Samsung quietly added its 4 TB 850 EVO SSD model to the product to the lineup back in May (according to its own datasheet) without making any formal announcements. Earlier this month the company lifted the embargo on reviews of the product (you can read ours here) and began to ship the high-capacity SSD to its partners. By now, all the major retailers already either have the product in stock, or are taking pre-orders with ETA about a week from today, at a US MSRP of $1499.

The Samsung SSD 850 EVO 4 TB (MZ-75E4T0) comes in a 2.5”/7 mm form-factor with SATA interface and is based on the company’s TLC V-NAND memory (3D, 32-layers). The 850 EVO 4 TB drive is based on the MHX controller and is equipped with 4 GB of LPDDR3 cache (previously we were told we knew about the MHX ASIC supported 2GB max, which is interesting). Like the rest members of the 850 EVO family, the 4 TB model fully supports 256-bit full disk encryption that is compatible with the TCG/Opal 2.0 and IEEE1667 specifications, which is important for workstation users.

Samsung SSD 850 EVO Specifications
Capacity 120 GB 250 GB 500 GB 1 TB 2 TB 4 TB
Controller MGX MEX MHX
NAND Samsung 32-layer 128 Gbit TLC V-NAND
DRAM 256 MB 512 MB 1 GB 2 GB 4 GB
Sequential Read 540 MB/s
Sequential Write 520 MB/s
4KB Random Read 94K IOPS 97K IOPS 98K IOPS
4KB Random Write 88K IOPS 88K IOPS 90K IOPS
DevSleep Power  2 mW 2 mW 2 mW 4 mW 5 mW 10 mW
Slumber Power  50mW 60mW unknown
Active Power (Read/Write) Max 3.7W / 4.4W 3.7W / 4.7W 3.1W / 3.6W
Encryption AES-256, TCG Opal 2.0, IEEE-1667 (eDrive)
Endurance 75 TB 150 TB 300 TB
Warranty Five years

As for performance, the Samsung 850 EVO 4 TB drive resembles other higher-end models in the 850 EVO family. The manufacturer declares maximum sequential read speed of 540 MB/s as well as maximum sequential write speed of 520 MB/s for the SSD. As for random performance, the drive delivers a top speed of 98,000/90,000 4K random read/write IOPS. Maximum power consumption of the drive is 3.1 W/3.6 W during active read/write operations, which is also in line with the rest of the high-end 850 EVO SSDs.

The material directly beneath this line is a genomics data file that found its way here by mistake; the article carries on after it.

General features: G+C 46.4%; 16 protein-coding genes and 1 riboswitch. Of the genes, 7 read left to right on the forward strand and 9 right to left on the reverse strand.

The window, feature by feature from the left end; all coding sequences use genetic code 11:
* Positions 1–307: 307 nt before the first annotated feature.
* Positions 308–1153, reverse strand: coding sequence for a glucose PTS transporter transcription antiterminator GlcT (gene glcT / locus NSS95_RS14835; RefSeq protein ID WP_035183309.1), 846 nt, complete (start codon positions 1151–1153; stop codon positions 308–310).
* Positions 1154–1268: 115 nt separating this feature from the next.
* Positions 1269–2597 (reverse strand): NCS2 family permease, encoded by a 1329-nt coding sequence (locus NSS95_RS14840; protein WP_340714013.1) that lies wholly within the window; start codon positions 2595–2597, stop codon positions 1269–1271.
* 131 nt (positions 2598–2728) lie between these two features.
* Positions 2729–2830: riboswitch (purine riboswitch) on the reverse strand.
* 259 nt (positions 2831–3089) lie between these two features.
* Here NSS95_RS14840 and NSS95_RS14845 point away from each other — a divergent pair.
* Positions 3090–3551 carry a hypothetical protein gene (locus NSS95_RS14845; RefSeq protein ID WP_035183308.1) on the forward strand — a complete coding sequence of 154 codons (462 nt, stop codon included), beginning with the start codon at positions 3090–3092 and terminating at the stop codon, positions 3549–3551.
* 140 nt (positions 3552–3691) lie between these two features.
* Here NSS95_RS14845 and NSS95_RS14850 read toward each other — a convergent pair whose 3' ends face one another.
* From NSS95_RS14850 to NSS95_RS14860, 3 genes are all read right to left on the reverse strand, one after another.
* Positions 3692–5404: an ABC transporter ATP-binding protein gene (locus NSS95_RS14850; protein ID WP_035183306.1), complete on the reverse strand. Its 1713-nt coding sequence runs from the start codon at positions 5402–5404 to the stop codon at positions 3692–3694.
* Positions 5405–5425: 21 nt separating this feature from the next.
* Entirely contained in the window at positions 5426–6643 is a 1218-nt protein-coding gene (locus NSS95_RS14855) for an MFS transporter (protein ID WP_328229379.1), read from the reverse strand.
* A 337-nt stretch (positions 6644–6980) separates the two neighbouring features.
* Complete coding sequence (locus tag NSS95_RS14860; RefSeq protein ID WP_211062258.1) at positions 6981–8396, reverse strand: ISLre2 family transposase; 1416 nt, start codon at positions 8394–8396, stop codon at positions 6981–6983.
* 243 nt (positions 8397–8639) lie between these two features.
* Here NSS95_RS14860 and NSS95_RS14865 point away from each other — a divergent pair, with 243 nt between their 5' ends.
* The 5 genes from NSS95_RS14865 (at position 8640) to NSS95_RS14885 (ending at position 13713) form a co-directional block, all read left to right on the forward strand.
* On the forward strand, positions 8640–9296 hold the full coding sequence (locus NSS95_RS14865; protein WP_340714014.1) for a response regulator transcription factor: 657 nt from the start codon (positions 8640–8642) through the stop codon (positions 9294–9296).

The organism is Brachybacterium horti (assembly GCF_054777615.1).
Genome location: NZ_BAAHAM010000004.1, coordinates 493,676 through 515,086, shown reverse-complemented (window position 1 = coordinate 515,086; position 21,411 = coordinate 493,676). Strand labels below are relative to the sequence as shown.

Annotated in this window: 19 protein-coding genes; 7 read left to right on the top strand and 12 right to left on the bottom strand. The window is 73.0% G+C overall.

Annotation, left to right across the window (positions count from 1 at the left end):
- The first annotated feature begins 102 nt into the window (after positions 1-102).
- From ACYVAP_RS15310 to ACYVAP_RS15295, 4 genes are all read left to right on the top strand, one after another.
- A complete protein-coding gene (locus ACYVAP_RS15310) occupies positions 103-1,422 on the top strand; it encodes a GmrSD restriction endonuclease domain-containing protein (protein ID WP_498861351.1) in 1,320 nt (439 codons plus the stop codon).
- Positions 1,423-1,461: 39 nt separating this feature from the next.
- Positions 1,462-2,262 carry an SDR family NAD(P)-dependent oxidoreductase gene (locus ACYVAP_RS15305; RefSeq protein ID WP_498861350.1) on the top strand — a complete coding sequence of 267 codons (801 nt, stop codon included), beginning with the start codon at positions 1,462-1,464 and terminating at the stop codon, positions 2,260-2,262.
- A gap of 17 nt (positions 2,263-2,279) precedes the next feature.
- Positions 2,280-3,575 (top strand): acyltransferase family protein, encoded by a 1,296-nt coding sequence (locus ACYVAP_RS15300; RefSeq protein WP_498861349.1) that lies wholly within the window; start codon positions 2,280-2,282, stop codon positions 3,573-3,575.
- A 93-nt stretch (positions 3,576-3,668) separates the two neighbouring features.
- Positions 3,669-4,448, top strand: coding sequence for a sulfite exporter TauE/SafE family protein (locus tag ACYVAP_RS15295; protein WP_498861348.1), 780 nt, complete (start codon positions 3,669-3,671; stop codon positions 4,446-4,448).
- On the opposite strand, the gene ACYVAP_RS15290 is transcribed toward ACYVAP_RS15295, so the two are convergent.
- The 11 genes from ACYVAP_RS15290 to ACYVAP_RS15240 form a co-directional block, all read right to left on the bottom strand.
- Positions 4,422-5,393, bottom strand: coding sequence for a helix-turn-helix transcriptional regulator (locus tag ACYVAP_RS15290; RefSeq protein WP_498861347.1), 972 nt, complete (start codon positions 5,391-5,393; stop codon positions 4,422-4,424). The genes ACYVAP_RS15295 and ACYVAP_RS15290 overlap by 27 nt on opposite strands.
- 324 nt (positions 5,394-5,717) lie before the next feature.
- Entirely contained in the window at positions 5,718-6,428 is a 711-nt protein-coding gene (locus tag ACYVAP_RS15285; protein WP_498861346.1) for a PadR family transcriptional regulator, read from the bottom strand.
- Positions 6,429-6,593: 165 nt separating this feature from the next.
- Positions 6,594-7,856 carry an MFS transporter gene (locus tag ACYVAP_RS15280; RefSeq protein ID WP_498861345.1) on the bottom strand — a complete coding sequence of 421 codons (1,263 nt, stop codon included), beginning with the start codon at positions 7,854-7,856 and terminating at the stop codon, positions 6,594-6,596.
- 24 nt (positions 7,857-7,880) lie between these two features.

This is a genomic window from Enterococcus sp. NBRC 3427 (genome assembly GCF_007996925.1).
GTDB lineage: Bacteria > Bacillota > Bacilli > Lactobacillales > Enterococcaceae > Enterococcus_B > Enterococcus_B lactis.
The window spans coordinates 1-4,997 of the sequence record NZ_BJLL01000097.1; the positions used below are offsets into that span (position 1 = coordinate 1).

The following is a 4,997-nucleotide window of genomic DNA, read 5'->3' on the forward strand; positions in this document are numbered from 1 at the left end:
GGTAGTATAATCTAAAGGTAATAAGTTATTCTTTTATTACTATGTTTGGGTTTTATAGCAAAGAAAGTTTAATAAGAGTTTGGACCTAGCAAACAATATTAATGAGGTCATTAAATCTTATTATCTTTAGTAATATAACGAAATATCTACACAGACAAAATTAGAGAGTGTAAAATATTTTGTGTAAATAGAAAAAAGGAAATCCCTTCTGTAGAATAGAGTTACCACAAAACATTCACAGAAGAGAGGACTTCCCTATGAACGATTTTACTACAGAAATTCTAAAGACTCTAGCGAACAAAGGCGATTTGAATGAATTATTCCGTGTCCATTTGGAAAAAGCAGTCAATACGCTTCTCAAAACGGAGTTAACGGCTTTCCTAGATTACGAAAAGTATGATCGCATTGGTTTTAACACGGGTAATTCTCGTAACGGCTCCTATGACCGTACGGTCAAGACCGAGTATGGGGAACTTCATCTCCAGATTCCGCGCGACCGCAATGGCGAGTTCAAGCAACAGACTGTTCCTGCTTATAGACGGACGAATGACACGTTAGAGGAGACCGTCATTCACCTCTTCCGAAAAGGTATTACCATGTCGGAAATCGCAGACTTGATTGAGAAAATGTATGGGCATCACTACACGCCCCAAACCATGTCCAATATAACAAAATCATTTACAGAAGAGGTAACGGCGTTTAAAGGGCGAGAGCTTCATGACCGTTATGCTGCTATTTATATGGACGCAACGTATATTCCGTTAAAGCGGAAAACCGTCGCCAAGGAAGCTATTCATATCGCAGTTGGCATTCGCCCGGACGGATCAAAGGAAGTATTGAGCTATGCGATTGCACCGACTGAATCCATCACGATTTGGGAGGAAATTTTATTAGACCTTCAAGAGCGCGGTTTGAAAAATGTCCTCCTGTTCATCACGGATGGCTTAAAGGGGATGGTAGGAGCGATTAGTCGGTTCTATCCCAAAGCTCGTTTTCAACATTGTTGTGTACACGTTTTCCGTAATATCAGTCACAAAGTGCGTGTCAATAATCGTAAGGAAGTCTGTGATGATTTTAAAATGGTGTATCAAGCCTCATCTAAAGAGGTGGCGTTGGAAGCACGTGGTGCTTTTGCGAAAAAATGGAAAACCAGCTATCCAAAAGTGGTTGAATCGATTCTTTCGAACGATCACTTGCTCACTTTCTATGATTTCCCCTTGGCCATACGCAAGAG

Right now, virtually all the biggest retailers in the world already have the Samsung 850 EVO 4 TB in stock, or, at least, list the drive and take pre-orders. We could say that the highest-capacity consumer-class SSD is now widely available, however, we should note that in many stores the first batch was sold out immediately and some only have several units left.

Samsung SSD 850 EVO 4 TB (MZ-75E4T0B) Availability
As of 7/22 9am
Retailer Country Local Price Price in USD In Stock
Amazon U.S. $1,499 $1,499 July 31, 2016
B&H Photo Video U.S. $1,499 $1,499 Ships in 7-10 days
CDW U.S. $1,648 $1,648 Yes
Fry's Electronics U.S. $1,499 $1,499 August 1, 2016
Newegg U.S. $1,499 $1,499 July 31, 2016
NCIX Canada CAD $1,920 $1,468 Ships in 1-2 weeks
 
Amazon UK U.K. £1,200 $1,570 July 30, 2016
Overclockers UK U.K. £1,200 $1,570 6 in stock
Scan U.K. £1,283 $1,680 Yes
 
Amazon DE Germany €1,299 $1,413 1 in stock
Amazon ES Spain €1,605 $1,768 Yes
Amazon FR France €1,502 $1,654 6 in stock
Alternate Austria €1,399 $1,541 July 28, 2016
BA Computer Austria €1,391 $1,532 July 29, 2016
Bora Computer Germany €1,379 $1,519 5 in stock
CaseKing Germany €1,480 $1,630 Yes
 
CineMagic Denmark 10,782 kr $1,596 Yes
Komplett Sweden 13,799 kr $1,598 Incoming
Misco Sweden 11,382 kr $1,318 Yes

The Samsung EVO SSD with 4 TB capacity has MSRP of $1,499 in the US, and the high price indicates that this remains a prosumer play at this point. At $1,499, the price is over two times higher than the 2 TB 850 EVO model ($675.76 at Newegg), indicating a higher cost per GB in exchange for density. Ultimately the product will likely find its buyer among those who need a large amount of solid-state storage (in 2.5"/7mm form-factor).